KZN Health MEC, Sibongiseni Dhlomo

Two South African medical students who were studying abroad in Cuba as part of a government funded programme passed away just days after KZN Health MEC, Sibongiseni Dhlomo gave a favourable progress report at Addington Hostpital’s Central Hall on Thursday, 30 November.

The Department of Health has been arranging trauma counselling for family members grappling with loss. In a statement released by the department on Monday, it was reported that final year medical students in Cuba, Sihle Cebo Makhaye and Sibusiso Thanks Ngeleka drowned at a home that had been hired by students to celebrate a birthday party.

“The MEC of health in KZN is shocked by what happened. We rely on the doctors
from the Cuban programme to improve the state of health in KZN and the MEC will be going to meet with the families of the deceased to explain what happened to the students and that the government is committing to a speedy repatriation of the bodies,” said PRO for the Office of Health Desmond Motha. MEC Dhlomo went to Margate to meet with the family of one of the students on Wednesday and will travel to Umkhanyakude on Saturday said Motha. The tragic passing of the students has dampened the favourable progress report give by MEC Dhlomo on Thursday.

Returning to KZN, close to 100 doctors have qualified since the program’s inception in 2016. Over the years, the Health Department has sent about 900 students to Cuba to study. Dhlomo said that the programme was born out of a need for more doctors in South Africa, particularly in out of the way or rural areas. “In the far strung hospitals, you hardly get doctors, doctors are very few and far between. The main reason was the shortage of doctors which we are now trying to address, there was not enough place for students to study medicine here in South Africa,” said Dhlomo. South African universities were at capacity and could not meet the demand for doctors, said Dhlomo. “Cuba is a country with about 12 million people, they have 28 medical schools, they are not really struggling to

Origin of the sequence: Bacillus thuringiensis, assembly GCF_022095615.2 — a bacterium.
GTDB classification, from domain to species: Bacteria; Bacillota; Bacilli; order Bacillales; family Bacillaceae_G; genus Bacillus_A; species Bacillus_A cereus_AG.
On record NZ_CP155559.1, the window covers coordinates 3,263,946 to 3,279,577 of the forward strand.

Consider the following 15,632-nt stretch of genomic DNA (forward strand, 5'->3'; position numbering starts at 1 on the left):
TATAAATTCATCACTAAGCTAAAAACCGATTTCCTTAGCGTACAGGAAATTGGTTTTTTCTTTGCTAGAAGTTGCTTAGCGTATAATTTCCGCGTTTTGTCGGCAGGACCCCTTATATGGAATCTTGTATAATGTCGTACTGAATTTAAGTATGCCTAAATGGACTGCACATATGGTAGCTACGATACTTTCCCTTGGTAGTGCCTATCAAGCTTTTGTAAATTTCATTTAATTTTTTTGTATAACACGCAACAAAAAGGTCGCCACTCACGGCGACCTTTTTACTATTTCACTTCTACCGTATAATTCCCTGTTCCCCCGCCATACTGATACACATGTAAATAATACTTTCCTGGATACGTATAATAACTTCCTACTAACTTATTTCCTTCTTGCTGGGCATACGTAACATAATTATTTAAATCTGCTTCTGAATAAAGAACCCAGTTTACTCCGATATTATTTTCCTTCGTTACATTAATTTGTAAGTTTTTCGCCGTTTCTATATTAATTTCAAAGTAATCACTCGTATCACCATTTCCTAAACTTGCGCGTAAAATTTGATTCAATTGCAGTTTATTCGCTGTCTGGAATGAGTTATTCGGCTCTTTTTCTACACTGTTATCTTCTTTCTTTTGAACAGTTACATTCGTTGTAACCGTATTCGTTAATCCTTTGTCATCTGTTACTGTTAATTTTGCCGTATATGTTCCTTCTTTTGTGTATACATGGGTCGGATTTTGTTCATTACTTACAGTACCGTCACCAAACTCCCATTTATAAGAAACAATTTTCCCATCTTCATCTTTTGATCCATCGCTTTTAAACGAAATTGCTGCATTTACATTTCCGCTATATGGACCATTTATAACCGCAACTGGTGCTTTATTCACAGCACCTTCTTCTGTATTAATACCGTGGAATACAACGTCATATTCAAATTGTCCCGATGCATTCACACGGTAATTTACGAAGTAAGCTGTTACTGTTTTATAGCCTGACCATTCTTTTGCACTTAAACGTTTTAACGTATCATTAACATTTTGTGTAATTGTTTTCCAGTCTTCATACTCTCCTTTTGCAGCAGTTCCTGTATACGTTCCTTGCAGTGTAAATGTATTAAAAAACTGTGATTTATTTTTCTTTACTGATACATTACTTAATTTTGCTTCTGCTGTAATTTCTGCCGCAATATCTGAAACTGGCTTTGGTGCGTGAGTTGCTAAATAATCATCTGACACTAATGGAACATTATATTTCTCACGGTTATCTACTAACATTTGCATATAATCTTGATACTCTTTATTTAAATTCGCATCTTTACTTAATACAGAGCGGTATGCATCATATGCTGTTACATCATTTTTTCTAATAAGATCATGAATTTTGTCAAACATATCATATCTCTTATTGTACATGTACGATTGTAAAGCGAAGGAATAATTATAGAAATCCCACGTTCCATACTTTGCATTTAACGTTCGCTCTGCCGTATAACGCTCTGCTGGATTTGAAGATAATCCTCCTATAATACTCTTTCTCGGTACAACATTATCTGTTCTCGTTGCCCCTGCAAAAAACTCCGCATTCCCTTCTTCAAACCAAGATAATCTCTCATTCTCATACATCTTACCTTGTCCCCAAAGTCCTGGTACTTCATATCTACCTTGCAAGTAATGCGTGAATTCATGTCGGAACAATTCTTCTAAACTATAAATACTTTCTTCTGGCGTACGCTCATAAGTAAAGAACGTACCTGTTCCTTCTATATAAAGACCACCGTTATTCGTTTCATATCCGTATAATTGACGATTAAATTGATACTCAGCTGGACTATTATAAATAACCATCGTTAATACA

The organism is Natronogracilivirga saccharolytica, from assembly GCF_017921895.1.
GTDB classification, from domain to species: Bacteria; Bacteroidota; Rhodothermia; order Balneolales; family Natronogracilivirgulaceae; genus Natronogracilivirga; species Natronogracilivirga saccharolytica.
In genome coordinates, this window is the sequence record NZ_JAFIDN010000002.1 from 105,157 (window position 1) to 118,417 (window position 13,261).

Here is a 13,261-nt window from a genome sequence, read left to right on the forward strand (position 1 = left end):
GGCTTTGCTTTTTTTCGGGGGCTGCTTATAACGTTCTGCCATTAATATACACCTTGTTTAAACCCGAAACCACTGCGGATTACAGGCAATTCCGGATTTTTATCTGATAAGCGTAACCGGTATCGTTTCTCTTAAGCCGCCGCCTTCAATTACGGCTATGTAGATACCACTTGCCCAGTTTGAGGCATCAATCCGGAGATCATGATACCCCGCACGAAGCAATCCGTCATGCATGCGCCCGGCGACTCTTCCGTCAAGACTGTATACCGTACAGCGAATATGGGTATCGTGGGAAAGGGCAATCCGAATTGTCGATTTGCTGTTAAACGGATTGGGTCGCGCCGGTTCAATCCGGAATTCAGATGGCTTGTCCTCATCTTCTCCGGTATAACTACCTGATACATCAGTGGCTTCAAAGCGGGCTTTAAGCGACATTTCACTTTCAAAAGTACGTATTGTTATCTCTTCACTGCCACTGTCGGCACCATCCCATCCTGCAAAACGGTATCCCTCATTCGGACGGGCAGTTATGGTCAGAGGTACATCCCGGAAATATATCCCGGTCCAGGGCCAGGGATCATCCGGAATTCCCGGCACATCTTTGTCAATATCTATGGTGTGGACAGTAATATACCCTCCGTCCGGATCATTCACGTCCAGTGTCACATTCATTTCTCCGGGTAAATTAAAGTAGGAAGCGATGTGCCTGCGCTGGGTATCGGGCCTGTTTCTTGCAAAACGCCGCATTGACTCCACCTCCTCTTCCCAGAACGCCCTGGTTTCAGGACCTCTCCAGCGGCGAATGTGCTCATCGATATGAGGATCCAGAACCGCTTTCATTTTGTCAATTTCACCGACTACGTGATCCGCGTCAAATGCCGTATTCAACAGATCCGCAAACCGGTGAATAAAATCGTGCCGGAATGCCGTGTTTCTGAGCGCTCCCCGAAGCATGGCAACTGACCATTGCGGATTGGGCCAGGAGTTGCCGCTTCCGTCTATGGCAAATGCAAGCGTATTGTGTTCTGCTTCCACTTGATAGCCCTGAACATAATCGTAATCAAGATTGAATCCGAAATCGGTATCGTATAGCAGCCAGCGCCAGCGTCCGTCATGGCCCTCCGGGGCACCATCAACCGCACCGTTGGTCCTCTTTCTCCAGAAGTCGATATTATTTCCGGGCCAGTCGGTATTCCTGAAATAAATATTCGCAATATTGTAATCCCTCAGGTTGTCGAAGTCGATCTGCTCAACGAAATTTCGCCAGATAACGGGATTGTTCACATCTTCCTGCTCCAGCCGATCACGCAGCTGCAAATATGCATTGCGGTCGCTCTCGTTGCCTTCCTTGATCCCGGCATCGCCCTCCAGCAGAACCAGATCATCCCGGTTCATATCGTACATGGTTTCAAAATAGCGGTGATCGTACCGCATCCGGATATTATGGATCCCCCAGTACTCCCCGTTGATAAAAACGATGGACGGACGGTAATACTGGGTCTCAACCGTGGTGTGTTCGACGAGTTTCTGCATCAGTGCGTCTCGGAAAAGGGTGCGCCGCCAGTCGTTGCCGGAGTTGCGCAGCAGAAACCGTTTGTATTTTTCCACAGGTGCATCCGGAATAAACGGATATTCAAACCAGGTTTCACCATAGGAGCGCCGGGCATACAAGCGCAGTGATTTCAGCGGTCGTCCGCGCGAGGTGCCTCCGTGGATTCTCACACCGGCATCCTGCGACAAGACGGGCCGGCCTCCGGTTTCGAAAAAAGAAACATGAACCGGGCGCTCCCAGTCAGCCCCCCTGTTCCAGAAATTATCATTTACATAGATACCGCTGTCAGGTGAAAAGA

get training, we are a 52 million population with only eight medical schools,” said Dhlomo.

This is not the first fatality to be reported in connection to the Cuba exchange program as another student in Cuba passed away earlier this year, allegedly through suicide.